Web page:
It’s December, the month film critics share what they think are the best films they’ve watched this year. A quick scan of outlets like Variety, Indiewire, Roger Ebert.com, and Film Comment reveals a couple of common picks ranging from the popular and therefore obvious – Oppenheimer, Poor Things, Barbie, Asteroid City, Killers of the Flower Moon – to the truly independent and under the radar – like Pawo Choyning Dorji’s The Monk and the Gun. The Bhutanese filmmaker had received praise for his last film, Lunana: A Yak in the Classroom, about a yak in a classroom. Monk and the Gun is about a monk and a gun, and the American gun collector who wants to take it from him.
My personal favorite this year was Monster, a new film from Hirokazu Koreeda, a Japanese director known for intimate, Ozu-esque stories about unusual families living in a highly homogenous society. You might have heard of his previous film, Shoplifters, which I believe was Japan’s Oscar-entry for the year it was released. Monster is about a single mother struggling with her son – a simple premise Koreeda explores to the fullest.
Also of note is Wim Wenders’ Perfect Days, another film from Japan, though not from a Japanese filmmaker. Wenders is best described as quiet and contemplative, with Perfect Days revolving around a man who cleans Tokyo’s public toilets for a living and is perfectly content with this.
For this list, I’m not going to focus on films and TV shows that graced this year’s highly exclusive film festivals. Not because they aren’t good, but because most of them are inaccessible. The following picks were released during various points in the past and, as a result, are available for viewing on YouTube, Netflix, Amazon Prime and MUBI – which is where I watched them.
Phantom of the Paradise
This is a film by Brian De Palma, a prolific and fiercely original filmmaker hailing from a generation of prolific and fiercely original filmmakers who today is best known for making such culture-redefining films as Carrie and Scarface. A satire of the music industry that draws on classic texts like Goethe’s Faust, which is about a scholar selling his soul to the devil in exchange for beauty, pleasure and happiness, the film follows a self-serious pianist’s rivalry with the biggest producer of his day. It also has a killer soundtrack.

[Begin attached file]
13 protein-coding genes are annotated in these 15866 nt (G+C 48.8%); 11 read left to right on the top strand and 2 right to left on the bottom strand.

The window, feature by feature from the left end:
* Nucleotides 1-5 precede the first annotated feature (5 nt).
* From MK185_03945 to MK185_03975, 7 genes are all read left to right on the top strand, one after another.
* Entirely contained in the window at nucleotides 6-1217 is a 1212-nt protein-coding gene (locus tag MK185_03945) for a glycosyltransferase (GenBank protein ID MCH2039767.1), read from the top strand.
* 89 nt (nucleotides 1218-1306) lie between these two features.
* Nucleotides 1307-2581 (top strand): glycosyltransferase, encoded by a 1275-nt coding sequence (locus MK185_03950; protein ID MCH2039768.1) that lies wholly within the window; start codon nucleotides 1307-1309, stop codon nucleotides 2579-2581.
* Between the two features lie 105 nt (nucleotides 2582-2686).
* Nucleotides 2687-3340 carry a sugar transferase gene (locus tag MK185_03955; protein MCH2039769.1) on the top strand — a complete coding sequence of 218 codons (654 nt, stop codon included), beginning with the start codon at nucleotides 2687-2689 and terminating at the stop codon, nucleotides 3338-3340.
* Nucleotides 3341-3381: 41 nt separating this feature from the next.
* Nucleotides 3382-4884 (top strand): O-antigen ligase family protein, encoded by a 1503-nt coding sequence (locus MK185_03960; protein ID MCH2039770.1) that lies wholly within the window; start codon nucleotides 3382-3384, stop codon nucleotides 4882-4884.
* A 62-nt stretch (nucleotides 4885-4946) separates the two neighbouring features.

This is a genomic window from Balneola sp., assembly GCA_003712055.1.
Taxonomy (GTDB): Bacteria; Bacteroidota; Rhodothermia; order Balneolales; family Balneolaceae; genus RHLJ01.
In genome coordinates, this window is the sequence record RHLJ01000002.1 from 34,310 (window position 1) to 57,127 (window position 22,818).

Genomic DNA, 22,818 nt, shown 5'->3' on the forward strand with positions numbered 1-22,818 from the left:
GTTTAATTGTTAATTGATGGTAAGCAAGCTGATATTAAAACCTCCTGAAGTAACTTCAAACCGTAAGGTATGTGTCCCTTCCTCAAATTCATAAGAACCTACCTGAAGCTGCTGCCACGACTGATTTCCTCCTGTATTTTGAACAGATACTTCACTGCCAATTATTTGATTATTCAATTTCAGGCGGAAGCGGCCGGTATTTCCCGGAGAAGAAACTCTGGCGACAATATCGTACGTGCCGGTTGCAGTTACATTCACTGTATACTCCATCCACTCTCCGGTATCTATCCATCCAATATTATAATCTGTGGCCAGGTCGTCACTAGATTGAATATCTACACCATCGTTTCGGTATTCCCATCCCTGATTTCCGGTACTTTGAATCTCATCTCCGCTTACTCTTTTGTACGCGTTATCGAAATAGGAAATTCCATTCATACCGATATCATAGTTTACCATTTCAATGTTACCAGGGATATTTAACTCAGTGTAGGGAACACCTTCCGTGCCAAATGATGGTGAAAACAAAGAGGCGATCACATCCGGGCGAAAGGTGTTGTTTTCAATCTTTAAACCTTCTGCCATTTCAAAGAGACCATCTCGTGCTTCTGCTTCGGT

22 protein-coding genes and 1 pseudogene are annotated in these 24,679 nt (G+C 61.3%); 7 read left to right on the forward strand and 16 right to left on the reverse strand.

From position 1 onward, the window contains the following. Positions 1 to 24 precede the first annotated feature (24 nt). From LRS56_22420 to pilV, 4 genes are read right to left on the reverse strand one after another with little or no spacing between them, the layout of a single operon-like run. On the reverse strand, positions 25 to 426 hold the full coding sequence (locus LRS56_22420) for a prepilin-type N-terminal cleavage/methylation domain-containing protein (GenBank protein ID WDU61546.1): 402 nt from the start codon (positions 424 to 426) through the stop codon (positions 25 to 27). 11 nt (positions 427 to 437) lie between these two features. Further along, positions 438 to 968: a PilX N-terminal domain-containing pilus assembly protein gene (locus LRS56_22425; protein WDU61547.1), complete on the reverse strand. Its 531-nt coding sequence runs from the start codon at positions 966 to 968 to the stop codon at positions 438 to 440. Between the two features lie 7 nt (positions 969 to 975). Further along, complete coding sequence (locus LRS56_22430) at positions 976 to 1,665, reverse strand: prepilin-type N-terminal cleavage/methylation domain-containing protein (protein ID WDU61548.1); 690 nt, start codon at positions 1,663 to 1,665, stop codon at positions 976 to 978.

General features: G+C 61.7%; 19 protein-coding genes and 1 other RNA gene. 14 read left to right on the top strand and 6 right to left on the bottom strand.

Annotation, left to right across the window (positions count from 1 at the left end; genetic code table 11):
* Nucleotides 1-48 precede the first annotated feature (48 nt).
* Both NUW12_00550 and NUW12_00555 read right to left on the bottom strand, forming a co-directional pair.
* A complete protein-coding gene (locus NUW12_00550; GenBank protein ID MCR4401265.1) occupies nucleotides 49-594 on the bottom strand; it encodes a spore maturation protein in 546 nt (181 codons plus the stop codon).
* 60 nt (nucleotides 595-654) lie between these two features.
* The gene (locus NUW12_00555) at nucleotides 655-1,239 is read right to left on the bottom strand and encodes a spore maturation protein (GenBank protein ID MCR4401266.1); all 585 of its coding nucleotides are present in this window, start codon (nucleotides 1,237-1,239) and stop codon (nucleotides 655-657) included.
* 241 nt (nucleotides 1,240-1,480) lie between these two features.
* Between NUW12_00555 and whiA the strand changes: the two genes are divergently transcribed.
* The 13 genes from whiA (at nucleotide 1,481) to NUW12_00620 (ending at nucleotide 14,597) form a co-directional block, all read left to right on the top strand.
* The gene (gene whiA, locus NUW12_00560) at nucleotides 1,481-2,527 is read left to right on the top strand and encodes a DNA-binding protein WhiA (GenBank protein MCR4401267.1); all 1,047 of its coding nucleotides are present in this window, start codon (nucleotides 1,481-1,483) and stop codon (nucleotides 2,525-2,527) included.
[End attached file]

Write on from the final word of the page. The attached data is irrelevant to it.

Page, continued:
Fiona and Cake
Growing up in a country without Cartoon Network, I did not watch any Adventure Time as a child and only got into it as an adult after aimlessly following the YouTube algorithm. The surreal visuals and plot make the original fun enough, but this HBO Max spinoff is on a whole different level. This is, in part, because it’s more geared towards adults and adolescents.
Memories of Murder
Do you remember Parasite? This 2003 film (at least, I think it was 2003) put South Korean director Bong Joon-ho on the map for cinephiles inside and outside his home country. The story – of three detectives with different but ultimately unsuccessful methodologies chasing a serial killer who goes after young women – is based on real events that dominated Korean news for a decade. Memories of Murder is engaging even for casual viewers, but it’s during attentive replays that its genius really shines.